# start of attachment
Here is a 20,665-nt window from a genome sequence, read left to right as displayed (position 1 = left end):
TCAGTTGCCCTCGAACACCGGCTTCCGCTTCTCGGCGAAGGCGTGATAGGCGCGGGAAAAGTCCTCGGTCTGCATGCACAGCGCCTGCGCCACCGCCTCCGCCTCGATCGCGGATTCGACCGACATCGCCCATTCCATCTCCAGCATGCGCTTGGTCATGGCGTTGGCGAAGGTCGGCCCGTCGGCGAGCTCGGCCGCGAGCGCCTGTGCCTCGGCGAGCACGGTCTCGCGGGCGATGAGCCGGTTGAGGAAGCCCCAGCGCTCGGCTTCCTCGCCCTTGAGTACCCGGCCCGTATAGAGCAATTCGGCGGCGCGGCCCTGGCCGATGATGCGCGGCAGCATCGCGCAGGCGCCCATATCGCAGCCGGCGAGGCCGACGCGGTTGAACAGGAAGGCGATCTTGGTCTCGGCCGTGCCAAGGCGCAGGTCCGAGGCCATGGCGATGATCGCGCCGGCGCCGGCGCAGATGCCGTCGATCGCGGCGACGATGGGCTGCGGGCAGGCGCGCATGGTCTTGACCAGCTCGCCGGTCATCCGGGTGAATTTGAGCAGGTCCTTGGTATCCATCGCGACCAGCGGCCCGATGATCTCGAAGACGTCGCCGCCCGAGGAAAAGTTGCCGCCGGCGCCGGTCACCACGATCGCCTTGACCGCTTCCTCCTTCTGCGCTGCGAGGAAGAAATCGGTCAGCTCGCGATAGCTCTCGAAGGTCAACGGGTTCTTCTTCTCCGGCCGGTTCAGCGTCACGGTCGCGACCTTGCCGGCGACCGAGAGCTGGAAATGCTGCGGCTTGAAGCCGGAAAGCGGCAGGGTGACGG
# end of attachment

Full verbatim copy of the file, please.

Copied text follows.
Here is a 20,665-nt window from a genome sequence, read left to right as displayed (position 1 = left end):
TCAGTTGCCCTCGAACACCGGCTTCCGCTTCTCGGCGAAGGCGTGATAGGCGCGGGAAAAGTCCTCGGTCTGCATGCACAGCGCCTGCGCCACCGCCTCCGCCTCGATCGCGGATTCGACCGACATCGCCCATTCCATCTCCAGCATGCGCTTGGTCATGGCGTTGGCGAAGGTCGGCCCGTCGGCGAGCTCGGCCGCGAGCGCCTGTGCCTCGGCGAGCACGGTCTCGCGGGCGATGAGCCGGTTGAGGAAGCCCCAGCGCTCGGCTTCCTCGCCCTTGAGTACCCGGCCCGTATAGAGCAATTCGGCGGCGCGGCCCTGGCCGATGATGCGCGGCAGCATCGCGCAGGCGCCCATATCGCAGCCGGCGAGGCCGACGCGGTTGAACAGGAAGGCGATCTTGGTCTCGGCCGTGCCAAGGCGCAGGTCCGAGGCCATGGCGATGATCGCGCCGGCGCCGGCGCAGATGCCGTCGATCGCGGCGACGATGGGCTGCGGGCAGGCGCGCATGGTCTTGACCAGCTCGCCGGTCATCCGGGTGAATTTGAGCAGGTCCTTGGTATCCATCGCGACCAGCGGCCCGATGATCTCGAAGACGTCGCCGCCCGAGGAAAAGTTGCCGCCGGCGCCGGTCACCACGATCGCCTTGACCGCTTCCTCCTTCTGCGCTGCGAGGAAGAAATCGGTCAGCTCGCGATAGCTCTCGAAGGTCAACGGGTTCTTCTTCTCCGGCCGGTTCAGCGTCACGGTCGCGACCTTGCCGGCGACCGAGAGCTGGAAATGCTGCGGCTTGAAGCCGGAAAGCGGCAGGGTGACGG